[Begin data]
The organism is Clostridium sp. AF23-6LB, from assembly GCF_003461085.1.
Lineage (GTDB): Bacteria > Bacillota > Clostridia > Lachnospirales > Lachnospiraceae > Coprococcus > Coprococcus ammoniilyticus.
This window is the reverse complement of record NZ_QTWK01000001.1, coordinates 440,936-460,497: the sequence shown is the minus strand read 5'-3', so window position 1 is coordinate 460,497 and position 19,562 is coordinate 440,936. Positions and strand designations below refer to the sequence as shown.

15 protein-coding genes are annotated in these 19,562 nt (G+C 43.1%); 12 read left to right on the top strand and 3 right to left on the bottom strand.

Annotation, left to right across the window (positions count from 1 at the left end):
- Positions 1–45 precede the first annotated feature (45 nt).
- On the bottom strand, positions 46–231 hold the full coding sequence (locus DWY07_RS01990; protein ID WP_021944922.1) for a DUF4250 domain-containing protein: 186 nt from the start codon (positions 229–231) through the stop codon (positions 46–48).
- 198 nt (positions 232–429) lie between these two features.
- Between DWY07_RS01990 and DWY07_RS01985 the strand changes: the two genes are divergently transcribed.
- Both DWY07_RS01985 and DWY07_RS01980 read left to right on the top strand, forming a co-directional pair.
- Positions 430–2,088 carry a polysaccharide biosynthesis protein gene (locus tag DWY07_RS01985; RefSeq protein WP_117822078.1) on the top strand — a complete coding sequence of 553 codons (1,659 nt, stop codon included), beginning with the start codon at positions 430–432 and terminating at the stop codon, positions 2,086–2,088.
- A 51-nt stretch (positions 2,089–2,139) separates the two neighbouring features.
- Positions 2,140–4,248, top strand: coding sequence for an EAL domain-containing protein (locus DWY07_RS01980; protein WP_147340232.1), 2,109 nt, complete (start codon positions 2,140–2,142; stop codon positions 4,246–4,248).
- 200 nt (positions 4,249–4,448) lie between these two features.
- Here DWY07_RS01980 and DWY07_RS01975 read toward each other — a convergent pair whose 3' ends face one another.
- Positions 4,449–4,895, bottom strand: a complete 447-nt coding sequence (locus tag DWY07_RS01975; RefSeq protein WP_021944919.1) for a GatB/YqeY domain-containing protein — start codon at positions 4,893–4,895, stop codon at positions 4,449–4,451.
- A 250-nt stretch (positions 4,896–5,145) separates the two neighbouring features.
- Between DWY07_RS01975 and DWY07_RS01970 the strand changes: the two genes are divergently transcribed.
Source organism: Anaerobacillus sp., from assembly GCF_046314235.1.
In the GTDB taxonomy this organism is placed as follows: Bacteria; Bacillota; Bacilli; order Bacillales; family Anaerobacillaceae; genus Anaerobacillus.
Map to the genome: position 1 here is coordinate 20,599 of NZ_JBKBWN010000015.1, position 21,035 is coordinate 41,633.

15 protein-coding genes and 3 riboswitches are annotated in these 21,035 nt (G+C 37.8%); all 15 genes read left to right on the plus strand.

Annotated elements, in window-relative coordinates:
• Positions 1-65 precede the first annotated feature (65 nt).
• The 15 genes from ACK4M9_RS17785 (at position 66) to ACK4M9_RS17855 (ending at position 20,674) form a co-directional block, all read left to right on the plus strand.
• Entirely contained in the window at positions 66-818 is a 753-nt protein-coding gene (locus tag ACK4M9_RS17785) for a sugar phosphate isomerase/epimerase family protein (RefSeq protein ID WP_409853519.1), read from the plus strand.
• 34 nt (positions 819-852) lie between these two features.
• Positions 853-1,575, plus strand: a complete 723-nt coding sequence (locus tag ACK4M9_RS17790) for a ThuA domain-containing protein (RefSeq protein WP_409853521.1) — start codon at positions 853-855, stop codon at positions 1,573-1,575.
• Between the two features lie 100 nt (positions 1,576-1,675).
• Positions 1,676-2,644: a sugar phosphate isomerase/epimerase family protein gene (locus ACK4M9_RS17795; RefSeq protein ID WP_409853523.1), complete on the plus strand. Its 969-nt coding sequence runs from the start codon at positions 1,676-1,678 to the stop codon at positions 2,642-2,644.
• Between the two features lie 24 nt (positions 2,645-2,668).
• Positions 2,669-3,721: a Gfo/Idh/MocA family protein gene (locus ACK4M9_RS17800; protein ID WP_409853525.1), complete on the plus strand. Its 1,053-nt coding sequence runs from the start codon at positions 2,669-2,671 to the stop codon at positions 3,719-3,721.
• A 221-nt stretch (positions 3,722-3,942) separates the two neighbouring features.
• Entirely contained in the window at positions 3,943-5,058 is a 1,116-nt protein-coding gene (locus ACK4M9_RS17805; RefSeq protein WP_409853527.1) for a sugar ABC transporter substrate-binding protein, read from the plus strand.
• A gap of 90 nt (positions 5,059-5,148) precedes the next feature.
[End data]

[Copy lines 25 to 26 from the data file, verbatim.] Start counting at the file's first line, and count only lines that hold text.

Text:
• The 15 genes from ACK4M9_RS17785 (at position 66) to ACK4M9_RS17855 (ending at position 20,674) form a co-directional block, all read left to right on the plus strand.
• Entirely contained in the window at positions 66-818 is a 753-nt protein-coding gene (locus tag ACK4M9_RS17785) for a sugar phosphate isomerase/epimerase family protein (RefSeq protein ID WP_409853519.1), read from the plus strand.